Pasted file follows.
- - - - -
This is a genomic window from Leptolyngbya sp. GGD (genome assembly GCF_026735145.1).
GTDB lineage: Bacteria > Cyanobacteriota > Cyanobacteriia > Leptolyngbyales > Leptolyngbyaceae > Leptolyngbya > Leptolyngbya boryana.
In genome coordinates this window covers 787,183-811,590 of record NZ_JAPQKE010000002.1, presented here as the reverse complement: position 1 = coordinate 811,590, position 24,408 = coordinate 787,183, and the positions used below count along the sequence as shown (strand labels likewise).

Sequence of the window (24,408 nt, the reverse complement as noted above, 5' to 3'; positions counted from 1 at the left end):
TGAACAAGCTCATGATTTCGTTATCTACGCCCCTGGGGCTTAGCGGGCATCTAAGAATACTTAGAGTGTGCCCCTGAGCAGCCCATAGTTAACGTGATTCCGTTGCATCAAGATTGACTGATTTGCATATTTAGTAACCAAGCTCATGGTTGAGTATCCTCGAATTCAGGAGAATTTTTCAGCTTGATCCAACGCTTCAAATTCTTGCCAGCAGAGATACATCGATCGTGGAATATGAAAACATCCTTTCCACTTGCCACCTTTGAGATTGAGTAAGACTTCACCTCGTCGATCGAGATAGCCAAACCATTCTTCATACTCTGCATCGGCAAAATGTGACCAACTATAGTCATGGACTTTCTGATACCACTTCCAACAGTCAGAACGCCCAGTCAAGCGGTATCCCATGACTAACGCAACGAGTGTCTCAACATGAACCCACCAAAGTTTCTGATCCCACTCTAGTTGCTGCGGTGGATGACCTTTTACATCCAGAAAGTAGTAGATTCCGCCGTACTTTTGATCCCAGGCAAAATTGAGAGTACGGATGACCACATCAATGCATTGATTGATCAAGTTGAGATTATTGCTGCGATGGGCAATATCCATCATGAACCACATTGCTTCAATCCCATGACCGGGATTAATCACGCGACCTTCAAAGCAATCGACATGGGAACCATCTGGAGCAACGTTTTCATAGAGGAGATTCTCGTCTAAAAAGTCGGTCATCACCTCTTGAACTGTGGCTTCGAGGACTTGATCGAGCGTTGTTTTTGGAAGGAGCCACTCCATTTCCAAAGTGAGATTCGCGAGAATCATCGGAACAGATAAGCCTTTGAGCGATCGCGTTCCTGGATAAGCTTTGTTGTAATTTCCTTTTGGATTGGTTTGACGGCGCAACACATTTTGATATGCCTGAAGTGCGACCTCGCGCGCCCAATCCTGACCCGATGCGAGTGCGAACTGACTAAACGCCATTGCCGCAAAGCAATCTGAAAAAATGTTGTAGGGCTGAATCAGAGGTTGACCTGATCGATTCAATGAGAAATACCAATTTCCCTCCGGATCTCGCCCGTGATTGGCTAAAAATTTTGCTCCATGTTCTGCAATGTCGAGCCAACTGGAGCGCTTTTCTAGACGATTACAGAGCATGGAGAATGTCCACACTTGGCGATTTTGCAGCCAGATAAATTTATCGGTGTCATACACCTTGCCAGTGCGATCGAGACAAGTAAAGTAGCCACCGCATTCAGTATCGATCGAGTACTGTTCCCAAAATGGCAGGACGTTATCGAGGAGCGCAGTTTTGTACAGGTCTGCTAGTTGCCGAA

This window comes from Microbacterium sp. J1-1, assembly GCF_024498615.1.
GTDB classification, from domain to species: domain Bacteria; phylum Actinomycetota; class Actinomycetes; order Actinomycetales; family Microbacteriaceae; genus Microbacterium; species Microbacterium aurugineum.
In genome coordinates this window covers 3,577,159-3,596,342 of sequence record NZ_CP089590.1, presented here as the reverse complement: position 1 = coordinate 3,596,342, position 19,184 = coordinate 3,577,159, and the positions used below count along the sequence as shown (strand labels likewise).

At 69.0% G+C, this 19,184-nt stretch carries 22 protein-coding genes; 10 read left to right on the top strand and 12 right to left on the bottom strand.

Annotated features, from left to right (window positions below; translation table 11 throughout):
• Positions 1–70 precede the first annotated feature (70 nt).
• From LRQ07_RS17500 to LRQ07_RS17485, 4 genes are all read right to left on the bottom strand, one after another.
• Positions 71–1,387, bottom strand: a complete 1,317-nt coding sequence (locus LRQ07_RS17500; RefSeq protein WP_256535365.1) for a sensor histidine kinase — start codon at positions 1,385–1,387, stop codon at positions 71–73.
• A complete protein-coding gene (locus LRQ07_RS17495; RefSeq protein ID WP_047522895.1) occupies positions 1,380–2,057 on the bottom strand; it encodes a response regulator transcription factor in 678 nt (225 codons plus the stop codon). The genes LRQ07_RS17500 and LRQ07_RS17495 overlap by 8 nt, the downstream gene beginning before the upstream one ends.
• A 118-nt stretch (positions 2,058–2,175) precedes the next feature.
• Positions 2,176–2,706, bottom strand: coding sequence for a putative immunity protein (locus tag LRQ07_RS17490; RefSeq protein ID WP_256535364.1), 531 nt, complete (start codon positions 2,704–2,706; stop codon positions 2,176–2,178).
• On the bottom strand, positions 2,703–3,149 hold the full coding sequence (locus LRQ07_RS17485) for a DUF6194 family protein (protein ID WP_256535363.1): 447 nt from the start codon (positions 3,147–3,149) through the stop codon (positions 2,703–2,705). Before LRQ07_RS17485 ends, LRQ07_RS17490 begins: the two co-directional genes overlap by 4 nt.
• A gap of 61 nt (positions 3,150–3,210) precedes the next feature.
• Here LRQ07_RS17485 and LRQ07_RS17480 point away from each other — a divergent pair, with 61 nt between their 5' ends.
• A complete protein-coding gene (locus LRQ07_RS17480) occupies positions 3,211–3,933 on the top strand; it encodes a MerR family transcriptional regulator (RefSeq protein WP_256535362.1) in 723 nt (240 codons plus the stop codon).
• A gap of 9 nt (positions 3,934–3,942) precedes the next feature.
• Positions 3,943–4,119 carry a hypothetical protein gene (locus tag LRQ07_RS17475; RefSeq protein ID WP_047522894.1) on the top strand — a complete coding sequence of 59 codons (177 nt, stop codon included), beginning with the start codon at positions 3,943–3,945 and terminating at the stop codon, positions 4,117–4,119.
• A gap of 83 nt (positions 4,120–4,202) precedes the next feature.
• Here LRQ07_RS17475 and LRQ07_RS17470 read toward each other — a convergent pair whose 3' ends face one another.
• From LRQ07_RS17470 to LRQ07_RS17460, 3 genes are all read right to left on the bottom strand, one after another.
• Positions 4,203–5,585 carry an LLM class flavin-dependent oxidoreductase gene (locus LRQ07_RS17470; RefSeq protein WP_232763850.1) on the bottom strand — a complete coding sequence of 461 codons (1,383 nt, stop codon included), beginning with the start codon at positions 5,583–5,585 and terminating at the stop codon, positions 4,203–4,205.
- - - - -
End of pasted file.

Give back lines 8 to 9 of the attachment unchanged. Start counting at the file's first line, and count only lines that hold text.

In genome coordinates this window covers 3,577,159-3,596,342 of sequence record NZ_CP089590.1, presented here as the reverse complement: position 1 = coordinate 3,596,342, position 19,184 = coordinate 3,577,159, and the positions used below count along the sequence as shown (strand labels likewise).

At 69.0% G+C, this 19,184-nt stretch carries 22 protein-coding genes; 10 read left to right on the top strand and 12 right to left on the bottom strand.